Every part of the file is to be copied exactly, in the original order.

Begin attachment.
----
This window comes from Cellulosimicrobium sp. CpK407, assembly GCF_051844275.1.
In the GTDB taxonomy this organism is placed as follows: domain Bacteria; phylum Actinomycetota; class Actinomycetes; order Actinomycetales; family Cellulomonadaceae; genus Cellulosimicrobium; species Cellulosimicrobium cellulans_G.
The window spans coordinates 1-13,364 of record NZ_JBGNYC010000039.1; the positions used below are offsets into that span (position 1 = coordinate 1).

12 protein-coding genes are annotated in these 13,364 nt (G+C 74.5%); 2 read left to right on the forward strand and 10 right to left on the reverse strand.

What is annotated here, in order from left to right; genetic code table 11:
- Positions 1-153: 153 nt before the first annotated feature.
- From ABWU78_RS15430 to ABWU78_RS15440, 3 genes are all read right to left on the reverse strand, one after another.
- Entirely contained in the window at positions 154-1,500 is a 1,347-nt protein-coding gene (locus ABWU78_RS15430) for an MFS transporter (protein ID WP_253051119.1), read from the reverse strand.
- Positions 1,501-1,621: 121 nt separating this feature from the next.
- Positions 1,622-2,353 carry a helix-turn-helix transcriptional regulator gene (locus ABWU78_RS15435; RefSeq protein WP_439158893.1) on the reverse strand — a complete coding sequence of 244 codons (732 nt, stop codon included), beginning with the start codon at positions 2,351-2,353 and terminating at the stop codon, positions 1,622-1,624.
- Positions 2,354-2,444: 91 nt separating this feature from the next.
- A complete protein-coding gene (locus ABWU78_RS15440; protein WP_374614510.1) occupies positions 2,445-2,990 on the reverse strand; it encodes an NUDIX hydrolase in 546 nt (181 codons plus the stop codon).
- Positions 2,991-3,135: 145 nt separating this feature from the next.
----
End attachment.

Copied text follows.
This window comes from Cellulosimicrobium sp. CpK407, assembly GCF_051844275.1.
In the GTDB taxonomy this organism is placed as follows: domain Bacteria; phylum Actinomycetota; class Actinomycetes; order Actinomycetales; family Cellulomonadaceae; genus Cellulosimicrobium; species Cellulosimicrobium cellulans_G.
The window spans coordinates 1-13,364 of record NZ_JBGNYC010000039.1; the positions used below are offsets into that span (position 1 = coordinate 1).

12 protein-coding genes are annotated in these 13,364 nt (G+C 74.5%); 2 read left to right on the forward strand and 10 right to left on the reverse strand.

What is annotated here, in order from left to right; genetic code table 11:
- Positions 1-153: 153 nt before the first annotated feature.
- From ABWU78_RS15430 to ABWU78_RS15440, 3 genes are all read right to left on the reverse strand, one after another.
- Entirely contained in the window at positions 154-1,500 is a 1,347-nt protein-coding gene (locus ABWU78_RS15430) for an MFS transporter (protein ID WP_253051119.1), read from the reverse strand.
- Positions 1,501-1,621: 121 nt separating this feature from the next.
- Positions 1,622-2,353 carry a helix-turn-helix transcriptional regulator gene (locus ABWU78_RS15435; RefSeq protein WP_439158893.1) on the reverse strand — a complete coding sequence of 244 codons (732 nt, stop codon included), beginning with the start codon at positions 2,351-2,353 and terminating at the stop codon, positions 1,622-1,624.
- Positions 2,354-2,444: 91 nt separating this feature from the next.
- A complete protein-coding gene (locus ABWU78_RS15440; protein WP_374614510.1) occupies positions 2,445-2,990 on the reverse strand; it encodes an NUDIX hydrolase in 546 nt (181 codons plus the stop codon).
- Positions 2,991-3,135: 145 nt separating this feature from the next.